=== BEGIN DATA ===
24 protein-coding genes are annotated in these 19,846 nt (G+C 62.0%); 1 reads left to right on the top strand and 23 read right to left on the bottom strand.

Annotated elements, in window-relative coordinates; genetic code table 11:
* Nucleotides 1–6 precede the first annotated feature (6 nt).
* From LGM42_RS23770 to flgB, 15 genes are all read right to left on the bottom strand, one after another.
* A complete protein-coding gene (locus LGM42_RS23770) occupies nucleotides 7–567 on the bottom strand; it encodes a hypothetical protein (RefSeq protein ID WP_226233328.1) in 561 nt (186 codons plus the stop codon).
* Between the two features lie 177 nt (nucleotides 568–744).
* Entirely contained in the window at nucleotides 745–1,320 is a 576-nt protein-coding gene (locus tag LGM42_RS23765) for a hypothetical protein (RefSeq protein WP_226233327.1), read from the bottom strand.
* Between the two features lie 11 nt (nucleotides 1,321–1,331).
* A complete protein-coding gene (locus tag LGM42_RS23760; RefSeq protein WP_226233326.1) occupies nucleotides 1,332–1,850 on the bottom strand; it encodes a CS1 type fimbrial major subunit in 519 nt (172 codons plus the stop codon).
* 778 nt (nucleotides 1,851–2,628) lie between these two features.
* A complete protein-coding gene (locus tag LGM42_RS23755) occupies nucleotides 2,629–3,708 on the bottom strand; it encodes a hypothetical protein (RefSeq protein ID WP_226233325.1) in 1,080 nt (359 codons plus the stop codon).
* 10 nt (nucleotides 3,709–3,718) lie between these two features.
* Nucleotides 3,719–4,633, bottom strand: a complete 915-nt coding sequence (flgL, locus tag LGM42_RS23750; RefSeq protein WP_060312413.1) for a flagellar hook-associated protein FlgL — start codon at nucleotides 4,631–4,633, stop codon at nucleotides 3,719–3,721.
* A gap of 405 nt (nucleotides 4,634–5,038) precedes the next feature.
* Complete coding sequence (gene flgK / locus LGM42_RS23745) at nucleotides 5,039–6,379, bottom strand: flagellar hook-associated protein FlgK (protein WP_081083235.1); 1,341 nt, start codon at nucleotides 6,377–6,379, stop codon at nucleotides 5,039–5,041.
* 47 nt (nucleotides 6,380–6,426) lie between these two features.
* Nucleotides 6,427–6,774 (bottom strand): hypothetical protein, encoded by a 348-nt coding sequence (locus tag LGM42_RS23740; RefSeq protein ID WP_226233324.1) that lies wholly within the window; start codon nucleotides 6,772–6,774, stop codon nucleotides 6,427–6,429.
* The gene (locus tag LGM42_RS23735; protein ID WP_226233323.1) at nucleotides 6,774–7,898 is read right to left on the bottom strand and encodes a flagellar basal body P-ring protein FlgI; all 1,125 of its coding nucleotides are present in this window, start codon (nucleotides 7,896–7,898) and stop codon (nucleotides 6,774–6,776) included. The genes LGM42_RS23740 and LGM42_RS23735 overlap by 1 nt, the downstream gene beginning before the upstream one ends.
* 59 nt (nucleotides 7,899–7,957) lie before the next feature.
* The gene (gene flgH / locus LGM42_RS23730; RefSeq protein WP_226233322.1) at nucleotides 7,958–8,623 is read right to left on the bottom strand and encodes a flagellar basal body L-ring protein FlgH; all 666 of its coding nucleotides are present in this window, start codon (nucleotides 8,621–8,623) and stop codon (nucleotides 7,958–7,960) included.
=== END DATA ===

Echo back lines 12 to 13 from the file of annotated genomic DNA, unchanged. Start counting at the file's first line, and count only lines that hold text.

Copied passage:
* 10 nt (nucleotides 3,709–3,718) lie between these two features.
* Nucleotides 3,719–4,633, bottom strand: a complete 915-nt coding sequence (flgL, locus tag LGM42_RS23750; RefSeq protein WP_060312413.1) for a flagellar hook-associated protein FlgL — start codon at nucleotides 4,631–4,633, stop codon at nucleotides 3,719–3,721.